ANOTHER FIRST – THE JAMESTOWN STAKES

There was a fair amount of debate about holding a Virginia-bred/sired two-year-old stake at Colonial Downs in early August. We used to run these races in Delaware and Maryland much later in the year, but both tracks have declined to host the races in recent years. Combine that with the fact that the Oakley stakes for three-year-olds hasn’t filled in two years, there were several generations of Virginia-bred/sired horses that had not had black type (albeit restricted) opportunities. Enter the Jamestown Stakes.

Of course the debate touched all the bases, starting with philosophical opposition to two-year old racing. Ultimately, the end users control that issue, so we didn’t spend too much time on that point. A fair number of Virginia-breds go through auctions in Kentucky and Maryland and the breeders of those horses need viable economic opportunities for Virginia-breds to appeal to auction buyers.

We then researched when the Va-bred/sired crop of 2004 made their two-year-old starts in 2006. What we learned surprised us. There were a handful in May, 26 in June and almost 50 in both July and August. We would have thought the number of starts would have climbed consistently through the summer and been highest in the fall. Not the case as July 2006 saw the most starts by Va-bred/sired two-year-olds. So an August race at Colonial seemed worth a shot.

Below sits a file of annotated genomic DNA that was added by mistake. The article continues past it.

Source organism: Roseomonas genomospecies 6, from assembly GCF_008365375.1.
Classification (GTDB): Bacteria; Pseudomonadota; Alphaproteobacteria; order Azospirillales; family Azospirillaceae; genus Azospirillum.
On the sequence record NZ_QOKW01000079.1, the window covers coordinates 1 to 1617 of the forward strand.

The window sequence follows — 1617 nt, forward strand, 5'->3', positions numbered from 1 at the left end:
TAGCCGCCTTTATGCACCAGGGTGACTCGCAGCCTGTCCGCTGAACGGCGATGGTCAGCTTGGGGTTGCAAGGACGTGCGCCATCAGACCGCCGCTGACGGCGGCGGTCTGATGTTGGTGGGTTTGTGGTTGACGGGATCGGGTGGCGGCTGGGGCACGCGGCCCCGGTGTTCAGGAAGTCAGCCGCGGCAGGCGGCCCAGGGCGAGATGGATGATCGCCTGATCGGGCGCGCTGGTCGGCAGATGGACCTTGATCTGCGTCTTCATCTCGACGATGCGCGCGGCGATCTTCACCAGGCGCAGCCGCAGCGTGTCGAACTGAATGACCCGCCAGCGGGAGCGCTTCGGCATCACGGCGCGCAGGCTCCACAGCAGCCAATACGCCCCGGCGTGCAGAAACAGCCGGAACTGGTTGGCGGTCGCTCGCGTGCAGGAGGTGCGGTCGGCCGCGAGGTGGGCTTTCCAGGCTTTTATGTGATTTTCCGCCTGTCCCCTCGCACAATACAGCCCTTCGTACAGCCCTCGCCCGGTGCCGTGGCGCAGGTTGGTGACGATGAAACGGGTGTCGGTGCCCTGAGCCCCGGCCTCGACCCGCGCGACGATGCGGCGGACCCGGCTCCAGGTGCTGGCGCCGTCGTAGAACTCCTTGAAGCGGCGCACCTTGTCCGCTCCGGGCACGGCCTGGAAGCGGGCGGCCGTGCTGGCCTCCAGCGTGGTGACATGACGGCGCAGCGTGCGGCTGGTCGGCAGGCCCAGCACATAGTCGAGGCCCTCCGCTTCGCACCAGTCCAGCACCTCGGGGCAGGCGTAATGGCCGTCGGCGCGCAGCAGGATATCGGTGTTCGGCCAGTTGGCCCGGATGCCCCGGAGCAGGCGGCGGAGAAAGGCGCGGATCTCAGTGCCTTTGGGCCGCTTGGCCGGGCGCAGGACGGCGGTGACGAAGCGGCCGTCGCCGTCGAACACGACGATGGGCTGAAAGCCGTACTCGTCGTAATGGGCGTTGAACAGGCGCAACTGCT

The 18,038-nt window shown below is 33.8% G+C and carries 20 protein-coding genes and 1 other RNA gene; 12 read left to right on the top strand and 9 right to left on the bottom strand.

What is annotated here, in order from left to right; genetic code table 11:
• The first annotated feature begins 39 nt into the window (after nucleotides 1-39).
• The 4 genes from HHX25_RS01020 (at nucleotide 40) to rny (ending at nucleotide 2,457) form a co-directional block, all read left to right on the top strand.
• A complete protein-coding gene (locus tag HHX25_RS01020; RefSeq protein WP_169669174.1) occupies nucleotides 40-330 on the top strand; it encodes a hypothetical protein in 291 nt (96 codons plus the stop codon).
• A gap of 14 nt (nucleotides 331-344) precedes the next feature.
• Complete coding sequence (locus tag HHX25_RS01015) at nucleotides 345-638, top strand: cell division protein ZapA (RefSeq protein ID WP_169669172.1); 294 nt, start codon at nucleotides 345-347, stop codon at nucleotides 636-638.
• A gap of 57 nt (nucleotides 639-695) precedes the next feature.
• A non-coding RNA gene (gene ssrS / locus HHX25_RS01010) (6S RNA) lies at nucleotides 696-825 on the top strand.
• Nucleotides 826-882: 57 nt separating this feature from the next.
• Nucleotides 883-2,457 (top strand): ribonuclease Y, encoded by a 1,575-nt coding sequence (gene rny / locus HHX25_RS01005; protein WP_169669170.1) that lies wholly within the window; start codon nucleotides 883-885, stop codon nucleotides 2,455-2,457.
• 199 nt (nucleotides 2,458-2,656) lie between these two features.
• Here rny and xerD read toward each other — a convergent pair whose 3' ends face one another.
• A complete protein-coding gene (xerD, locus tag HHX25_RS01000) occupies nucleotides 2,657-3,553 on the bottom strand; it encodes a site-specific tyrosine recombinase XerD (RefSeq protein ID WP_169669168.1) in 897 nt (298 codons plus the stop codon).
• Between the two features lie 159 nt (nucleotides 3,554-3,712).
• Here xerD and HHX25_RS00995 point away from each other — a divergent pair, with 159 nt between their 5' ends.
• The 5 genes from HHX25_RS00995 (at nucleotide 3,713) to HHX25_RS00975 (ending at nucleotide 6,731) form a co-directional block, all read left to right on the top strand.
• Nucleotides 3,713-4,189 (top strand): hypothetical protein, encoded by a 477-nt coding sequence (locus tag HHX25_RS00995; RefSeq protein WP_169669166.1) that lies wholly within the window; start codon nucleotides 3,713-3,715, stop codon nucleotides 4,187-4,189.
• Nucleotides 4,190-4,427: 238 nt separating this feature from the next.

Then the conversation turned to the quality of the race if it included maidens and first time starters. While most agreed that such a field isn’t optimal, ultimately everybody conceded to the simple fact that a small group of two-year-olds in August are bound to be inexperienced or unaccomplished.

We were pleased by the 15 nominations and the 11 entries. We understand from some sale pavilion talk at Fasig-Tipton last night that at least one of the fillies will scratch and maybe one or two other horses as well. This is to be expected with these horses and compounded by the incredibly hot weather.


The original Jamestown field of eleven ultimately included seven horses who were in the money in their fist start. Three are winners and two were second and third to one of the winners. Three are first time starters and one of them we know will scratch. The three morning line favorites are fillies. The field is expected to include T.J.’s Posse, who is trained by Steve Asmussen. Pillow Pal, trained by Maryland-based Hamilton Smith, and Storming Vow, trained by Speedy Smithwick and owned by Virginian David Ross, are other highly regarded entries.

The race will go off today on Colonial Downs’ final card at 8:16pm.